Habituating peak performance: A quick peek at the PEAK scoring matrix.

How do you learn how to thrive?

Photo by: Anne Berit Heggem

I’m juggling a whole bunch of ideas I call ThriversEd, a sort of pre-pre-school curriculum for very young children – say 18 through 72 months, with the sweet spot being the Toddler years, ages 2 to 5.

How can anyone do a curriculum for people who can’t talk yet? Hide and watch.

Here’s a piece of it, a scoring matrix, and this can apply to any sort of evaluation, not just kid stuff.

I call it PEAK, which is acronymic for Proficient, Efficient, Appealing and Kind.

In ThriversEd, anyone can do a PEAK scoring of any work of the mind, with the goal being to provide feedback, thus to goad improvement over time.

Hence, each evaluation matters, as does the aggregate of all of the evaluations, but the score that will matter most, over time, will be the relative change in evaluations. By doing many presentations, over time, each Thriver will be able to coach his own growth.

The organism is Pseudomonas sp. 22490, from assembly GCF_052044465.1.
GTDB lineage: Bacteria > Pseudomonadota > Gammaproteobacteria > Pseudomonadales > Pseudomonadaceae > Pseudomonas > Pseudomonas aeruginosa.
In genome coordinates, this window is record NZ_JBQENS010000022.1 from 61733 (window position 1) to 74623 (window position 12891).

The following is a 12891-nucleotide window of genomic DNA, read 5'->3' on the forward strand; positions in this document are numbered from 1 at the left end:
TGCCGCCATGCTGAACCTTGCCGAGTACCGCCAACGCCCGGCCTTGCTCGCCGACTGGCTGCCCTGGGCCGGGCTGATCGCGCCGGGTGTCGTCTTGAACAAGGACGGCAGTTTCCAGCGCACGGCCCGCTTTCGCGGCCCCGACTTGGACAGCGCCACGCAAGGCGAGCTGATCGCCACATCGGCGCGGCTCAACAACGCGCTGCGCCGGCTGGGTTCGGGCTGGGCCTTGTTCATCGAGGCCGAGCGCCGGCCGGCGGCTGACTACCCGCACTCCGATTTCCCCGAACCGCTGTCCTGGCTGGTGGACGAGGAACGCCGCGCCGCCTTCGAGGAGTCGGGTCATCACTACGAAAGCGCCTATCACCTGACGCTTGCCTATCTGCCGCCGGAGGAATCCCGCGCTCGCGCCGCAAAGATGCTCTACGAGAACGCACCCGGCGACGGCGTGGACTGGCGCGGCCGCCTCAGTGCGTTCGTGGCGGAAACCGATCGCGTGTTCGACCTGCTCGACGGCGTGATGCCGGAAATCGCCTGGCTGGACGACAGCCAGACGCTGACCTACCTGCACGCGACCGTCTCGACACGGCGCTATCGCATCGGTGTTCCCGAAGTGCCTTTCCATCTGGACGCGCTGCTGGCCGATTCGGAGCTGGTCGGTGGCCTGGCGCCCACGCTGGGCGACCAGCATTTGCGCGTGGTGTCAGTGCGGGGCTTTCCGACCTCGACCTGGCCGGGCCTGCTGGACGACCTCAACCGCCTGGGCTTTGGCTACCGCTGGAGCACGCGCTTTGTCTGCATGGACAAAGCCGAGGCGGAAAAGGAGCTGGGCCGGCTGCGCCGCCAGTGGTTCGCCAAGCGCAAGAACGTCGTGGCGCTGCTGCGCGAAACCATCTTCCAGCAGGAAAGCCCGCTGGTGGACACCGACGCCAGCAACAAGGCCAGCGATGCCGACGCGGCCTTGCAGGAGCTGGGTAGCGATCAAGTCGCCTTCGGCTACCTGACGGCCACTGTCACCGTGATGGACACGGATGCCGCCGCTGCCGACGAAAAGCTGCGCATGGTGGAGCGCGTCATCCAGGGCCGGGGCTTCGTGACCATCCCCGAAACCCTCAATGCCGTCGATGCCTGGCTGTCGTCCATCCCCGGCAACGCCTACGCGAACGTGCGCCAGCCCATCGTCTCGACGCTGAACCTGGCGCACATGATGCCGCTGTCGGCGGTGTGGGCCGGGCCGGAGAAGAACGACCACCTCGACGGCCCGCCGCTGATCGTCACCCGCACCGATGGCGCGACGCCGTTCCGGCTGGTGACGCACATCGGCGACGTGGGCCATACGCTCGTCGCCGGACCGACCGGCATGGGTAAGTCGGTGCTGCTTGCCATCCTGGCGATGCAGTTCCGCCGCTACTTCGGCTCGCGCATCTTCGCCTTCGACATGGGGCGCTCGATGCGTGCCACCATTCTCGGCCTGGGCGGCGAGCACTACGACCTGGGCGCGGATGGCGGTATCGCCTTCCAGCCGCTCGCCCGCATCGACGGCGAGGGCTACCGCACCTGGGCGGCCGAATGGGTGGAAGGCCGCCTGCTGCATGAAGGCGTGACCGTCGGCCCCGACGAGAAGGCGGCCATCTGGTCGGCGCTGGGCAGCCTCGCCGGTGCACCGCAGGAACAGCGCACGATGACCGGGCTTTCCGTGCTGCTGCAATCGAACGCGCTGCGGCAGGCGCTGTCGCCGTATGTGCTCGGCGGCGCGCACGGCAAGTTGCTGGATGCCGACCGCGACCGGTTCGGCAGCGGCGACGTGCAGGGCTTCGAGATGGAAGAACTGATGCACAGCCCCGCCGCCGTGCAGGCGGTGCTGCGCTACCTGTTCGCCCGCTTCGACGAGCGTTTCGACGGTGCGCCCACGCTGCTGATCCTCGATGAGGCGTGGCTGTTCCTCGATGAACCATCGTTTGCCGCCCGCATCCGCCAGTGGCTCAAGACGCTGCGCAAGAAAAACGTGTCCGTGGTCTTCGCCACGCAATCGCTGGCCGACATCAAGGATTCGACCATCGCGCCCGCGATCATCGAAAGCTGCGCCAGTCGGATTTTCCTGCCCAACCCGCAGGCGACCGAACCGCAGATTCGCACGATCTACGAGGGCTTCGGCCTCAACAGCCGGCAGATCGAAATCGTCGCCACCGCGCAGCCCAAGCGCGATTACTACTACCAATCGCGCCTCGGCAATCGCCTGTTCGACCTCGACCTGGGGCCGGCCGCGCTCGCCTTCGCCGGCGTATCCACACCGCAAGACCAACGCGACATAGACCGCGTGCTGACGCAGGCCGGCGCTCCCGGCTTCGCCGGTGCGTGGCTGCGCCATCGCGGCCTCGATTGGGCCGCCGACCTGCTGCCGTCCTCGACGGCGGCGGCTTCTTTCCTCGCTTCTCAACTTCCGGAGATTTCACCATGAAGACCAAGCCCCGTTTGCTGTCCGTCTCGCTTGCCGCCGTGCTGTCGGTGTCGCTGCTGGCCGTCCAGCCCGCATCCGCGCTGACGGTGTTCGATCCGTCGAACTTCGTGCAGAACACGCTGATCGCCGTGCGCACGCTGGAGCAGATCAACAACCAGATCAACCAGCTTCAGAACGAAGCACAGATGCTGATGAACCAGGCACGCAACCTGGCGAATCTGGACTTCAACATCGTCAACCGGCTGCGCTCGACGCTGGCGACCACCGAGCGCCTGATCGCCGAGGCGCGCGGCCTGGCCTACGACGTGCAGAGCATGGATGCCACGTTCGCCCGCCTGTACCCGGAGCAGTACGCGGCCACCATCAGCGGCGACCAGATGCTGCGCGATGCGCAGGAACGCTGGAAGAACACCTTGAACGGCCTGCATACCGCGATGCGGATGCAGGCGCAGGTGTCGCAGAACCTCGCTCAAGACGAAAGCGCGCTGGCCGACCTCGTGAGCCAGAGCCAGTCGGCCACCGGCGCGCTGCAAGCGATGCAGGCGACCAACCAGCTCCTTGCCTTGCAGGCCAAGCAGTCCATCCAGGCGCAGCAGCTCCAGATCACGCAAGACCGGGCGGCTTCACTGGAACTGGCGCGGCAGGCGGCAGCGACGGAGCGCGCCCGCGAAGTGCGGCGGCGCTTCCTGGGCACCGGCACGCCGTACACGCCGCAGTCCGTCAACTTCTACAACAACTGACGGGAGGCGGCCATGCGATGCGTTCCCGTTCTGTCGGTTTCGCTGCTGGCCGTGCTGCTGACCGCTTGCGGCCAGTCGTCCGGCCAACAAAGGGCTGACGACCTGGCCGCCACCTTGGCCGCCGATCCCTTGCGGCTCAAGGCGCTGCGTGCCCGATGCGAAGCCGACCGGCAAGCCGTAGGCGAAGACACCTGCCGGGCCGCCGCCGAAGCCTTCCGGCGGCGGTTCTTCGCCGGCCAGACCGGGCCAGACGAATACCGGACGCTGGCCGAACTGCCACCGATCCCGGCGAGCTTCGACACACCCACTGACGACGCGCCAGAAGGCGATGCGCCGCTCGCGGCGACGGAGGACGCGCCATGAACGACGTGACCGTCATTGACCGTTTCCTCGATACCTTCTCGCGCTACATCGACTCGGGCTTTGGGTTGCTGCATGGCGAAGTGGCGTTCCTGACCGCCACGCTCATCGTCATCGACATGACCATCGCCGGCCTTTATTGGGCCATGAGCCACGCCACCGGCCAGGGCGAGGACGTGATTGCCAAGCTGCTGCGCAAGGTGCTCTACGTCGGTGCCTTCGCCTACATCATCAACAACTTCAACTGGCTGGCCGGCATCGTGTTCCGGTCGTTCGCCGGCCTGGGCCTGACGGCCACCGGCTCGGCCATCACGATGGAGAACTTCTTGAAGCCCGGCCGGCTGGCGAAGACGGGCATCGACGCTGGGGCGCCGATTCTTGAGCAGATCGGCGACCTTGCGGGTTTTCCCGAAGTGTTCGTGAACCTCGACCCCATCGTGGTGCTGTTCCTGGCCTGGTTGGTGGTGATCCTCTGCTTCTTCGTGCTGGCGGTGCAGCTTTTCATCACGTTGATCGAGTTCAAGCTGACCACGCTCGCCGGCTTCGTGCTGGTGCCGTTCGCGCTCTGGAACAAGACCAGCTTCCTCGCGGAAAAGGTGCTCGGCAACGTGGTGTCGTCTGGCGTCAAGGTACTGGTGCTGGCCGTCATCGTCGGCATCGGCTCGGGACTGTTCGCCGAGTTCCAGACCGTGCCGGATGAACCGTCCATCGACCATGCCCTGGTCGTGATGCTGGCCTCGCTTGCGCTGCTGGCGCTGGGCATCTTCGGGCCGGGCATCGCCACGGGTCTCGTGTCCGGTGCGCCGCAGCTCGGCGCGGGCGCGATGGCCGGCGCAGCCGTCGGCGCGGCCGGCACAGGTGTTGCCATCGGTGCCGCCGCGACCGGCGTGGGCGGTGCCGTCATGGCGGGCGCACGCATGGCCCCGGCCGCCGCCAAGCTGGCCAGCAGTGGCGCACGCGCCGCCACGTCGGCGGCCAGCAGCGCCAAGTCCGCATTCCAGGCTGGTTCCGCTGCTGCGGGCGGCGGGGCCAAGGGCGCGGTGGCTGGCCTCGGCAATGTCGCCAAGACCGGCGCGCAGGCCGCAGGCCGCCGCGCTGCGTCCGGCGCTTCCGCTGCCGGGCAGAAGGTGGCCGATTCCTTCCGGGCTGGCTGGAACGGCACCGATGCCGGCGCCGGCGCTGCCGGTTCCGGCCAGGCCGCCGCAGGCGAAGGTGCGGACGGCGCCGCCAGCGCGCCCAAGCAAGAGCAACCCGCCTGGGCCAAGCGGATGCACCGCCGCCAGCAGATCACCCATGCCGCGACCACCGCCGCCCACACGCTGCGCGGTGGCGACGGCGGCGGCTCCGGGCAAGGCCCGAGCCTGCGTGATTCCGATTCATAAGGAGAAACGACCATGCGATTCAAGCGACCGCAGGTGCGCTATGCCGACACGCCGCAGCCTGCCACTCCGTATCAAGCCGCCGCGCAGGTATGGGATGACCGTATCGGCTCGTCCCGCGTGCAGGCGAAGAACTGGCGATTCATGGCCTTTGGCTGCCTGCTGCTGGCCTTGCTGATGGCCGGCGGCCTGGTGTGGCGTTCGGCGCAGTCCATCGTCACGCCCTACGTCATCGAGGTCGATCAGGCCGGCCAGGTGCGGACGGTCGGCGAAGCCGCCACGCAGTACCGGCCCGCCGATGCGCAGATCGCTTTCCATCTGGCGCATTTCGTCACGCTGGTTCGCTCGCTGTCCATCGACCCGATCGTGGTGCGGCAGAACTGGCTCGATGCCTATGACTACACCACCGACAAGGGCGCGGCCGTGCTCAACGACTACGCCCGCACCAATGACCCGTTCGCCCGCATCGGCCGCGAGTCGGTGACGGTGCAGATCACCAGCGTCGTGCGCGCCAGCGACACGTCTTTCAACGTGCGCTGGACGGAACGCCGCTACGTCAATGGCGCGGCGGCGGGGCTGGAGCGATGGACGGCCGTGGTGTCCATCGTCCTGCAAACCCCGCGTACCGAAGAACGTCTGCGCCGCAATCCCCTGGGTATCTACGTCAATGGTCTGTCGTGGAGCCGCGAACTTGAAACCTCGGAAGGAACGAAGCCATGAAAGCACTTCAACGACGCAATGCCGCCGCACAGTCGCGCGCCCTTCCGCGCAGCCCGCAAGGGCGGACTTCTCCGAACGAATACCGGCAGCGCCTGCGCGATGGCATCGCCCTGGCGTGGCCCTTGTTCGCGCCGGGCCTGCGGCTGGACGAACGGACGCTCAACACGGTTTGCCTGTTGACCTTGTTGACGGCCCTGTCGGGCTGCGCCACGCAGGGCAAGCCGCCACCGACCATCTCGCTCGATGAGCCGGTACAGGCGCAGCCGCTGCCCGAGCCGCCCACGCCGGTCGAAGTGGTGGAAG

The PEAK score is broken down in these proportions:

Proficient = 10% of the final score
Efficient = 20% of the final score
Appealing = 30% of the final score
Kind = 40% of the final score

The DISC strategy behind that could not be more bald: We are scoring, every time, for Doing, Showing, Sharing and Scrupling. The fact of getting the whole job done will promote Driven and Cautious virtues, but working hard for the Incandescent and Sociable values will repay effort. Each individual is induced, over time, to work harder where he is weakest, with everyone being gently and gradually moved toward the Ds/Sd DISC alignment.

Here’s a way of evaluating the evaluation categories:

A work is proficient when it does what it sets about to do. It is efficient when it does that job in a way that seems most logical and direct – maximal payoff with minimal waste. It is appealing when it delights the senses and the mind. And it is kind when it deepens human connections.

I anticipate kids doing presentations and demonstrations – like Toastmasters For Toddlers, one minute per each year of age – but this scoring matrix makes sense in any application. Moreover, you can goose the percentages to reward the results you’re looking for – perhaps inverting the proportions when evaluating accountants, for example. And while my plan is to work with Toddlers, the most eminently teachable people, anyone can get better at anything with practice.

I haven’t put this to the test yet, but I think this is a way of habituating peak performance – for life.

I started with a firm place to stand. PEAK is one plank in the lever I’ve been shaling for…

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